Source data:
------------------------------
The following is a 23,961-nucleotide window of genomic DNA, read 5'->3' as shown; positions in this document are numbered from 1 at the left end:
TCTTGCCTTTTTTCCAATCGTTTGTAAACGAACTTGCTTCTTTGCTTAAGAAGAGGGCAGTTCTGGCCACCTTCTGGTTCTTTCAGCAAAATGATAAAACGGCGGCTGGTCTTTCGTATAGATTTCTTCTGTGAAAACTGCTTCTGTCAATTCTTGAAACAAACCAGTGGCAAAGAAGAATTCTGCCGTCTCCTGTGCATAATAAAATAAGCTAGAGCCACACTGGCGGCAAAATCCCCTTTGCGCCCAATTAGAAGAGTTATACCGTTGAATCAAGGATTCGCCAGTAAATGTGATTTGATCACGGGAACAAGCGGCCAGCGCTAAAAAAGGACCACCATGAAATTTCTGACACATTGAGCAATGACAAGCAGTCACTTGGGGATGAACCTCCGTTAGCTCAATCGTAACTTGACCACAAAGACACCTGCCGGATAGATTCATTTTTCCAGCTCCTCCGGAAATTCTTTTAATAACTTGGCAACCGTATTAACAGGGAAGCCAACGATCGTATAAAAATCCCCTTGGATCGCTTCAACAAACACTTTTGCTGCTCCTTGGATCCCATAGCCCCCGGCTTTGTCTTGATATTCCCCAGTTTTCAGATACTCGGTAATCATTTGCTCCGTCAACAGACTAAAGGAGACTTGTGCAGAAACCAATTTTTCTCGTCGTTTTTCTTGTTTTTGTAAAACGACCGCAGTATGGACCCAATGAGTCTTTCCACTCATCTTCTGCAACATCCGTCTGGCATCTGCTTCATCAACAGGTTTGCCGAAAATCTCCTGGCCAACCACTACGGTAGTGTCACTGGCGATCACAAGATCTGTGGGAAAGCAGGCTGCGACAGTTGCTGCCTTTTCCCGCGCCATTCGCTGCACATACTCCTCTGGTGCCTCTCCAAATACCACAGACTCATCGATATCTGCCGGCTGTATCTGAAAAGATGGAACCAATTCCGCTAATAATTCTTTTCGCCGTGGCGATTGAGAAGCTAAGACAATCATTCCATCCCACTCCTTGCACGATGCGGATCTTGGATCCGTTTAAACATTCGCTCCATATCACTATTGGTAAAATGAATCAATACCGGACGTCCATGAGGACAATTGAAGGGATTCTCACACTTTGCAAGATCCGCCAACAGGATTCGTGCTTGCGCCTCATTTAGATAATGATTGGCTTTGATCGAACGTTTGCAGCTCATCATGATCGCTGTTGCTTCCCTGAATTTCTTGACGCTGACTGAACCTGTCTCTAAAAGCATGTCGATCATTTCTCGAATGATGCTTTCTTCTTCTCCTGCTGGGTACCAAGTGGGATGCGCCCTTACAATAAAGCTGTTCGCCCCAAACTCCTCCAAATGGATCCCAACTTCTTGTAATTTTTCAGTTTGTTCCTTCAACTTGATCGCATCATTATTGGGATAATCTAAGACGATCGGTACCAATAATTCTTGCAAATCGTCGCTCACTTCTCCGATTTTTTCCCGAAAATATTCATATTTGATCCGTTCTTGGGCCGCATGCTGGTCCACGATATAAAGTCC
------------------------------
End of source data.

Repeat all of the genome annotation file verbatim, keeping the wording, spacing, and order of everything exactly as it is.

The following is a 23,961-nucleotide window of genomic DNA, read 5'->3' as shown; positions in this document are numbered from 1 at the left end:
TCTTGCCTTTTTTCCAATCGTTTGTAAACGAACTTGCTTCTTTGCTTAAGAAGAGGGCAGTTCTGGCCACCTTCTGGTTCTTTCAGCAAAATGATAAAACGGCGGCTGGTCTTTCGTATAGATTTCTTCTGTGAAAACTGCTTCTGTCAATTCTTGAAACAAACCAGTGGCAAAGAAGAATTCTGCCGTCTCCTGTGCATAATAAAATAAGCTAGAGCCACACTGGCGGCAAAATCCCCTTTGCGCCCAATTAGAAGAGTTATACCGTTGAATCAAGGATTCGCCAGTAAATGTGATTTGATCACGGGAACAAGCGGCCAGCGCTAAAAAAGGACCACCATGAAATTTCTGACACATTGAGCAATGACAAGCAGTCACTTGGGGATGAACCTCCGTTAGCTCAATCGTAACTTGACCACAAAGACACCTGCCGGATAGATTCATTTTTCCAGCTCCTCCGGAAATTCTTTTAATAACTTGGCAACCGTATTAACAGGGAAGCCAACGATCGTATAAAAATCCCCTTGGATCGCTTCAACAAACACTTTTGCTGCTCCTTGGATCCCATAGCCCCCGGCTTTGTCTTGATATTCCCCAGTTTTCAGATACTCGGTAATCATTTGCTCCGTCAACAGACTAAAGGAGACTTGTGCAGAAACCAATTTTTCTCGTCGTTTTTCTTGTTTTTGTAAAACGACCGCAGTATGGACCCAATGAGTCTTTCCACTCATCTTCTGCAACATCCGTCTGGCATCTGCTTCATCAACAGGTTTGCCGAAAATCTCCTGGCCAACCACTACGGTAGTGTCACTGGCGATCACAAGATCTGTGGGAAAGCAGGCTGCGACAGTTGCTGCCTTTTCCCGCGCCATTCGCTGCACATACTCCTCTGGTGCCTCTCCAAATACCACAGACTCATCGATATCTGCCGGCTGTATCTGAAAAGATGGAACCAATTCCGCTAATAATTCTTTTCGCCGTGGCGATTGAGAAGCTAAGACAATCATTCCATCCCACTCCTTGCACGATGCGGATCTTGGATCCGTTTAAACATTCGCTCCATATCACTATTGGTAAAATGAATCAATACCGGACGTCCATGAGGACAATTGAAGGGATTCTCACACTTTGCAAGATCCGCCAACAGGATTCGTGCTTGCGCCTCATTTAGATAATGATTGGCTTTGATCGAACGTTTGCAGCTCATCATGATCGCTGTTGCTTCCCTGAATTTCTTGACGCTGACTGAACCTGTCTCTAAAAGCATGTCGATCATTTCTCGAATGATGCTTTCTTCTTCTCCTGCTGGGTACCAAGTGGGATGCGCCCTTACAATAAAGCTGTTCGCCCCAAACTCCTCCAAATGGATCCCAACTTCTTGTAATTTTTCAGTTTGTTCCTTCAACTTGATCGCATCATTATTGGGATAATCTAAGACGATCGGTACCAATAATTCTTGCAAATCGTCGCTCACTTCTCCGATTTTTTCCCGAAAATATTCATATTTGATCCGTTCTTGGGCCGCATGCTGGTCCACGATATAAAGTCC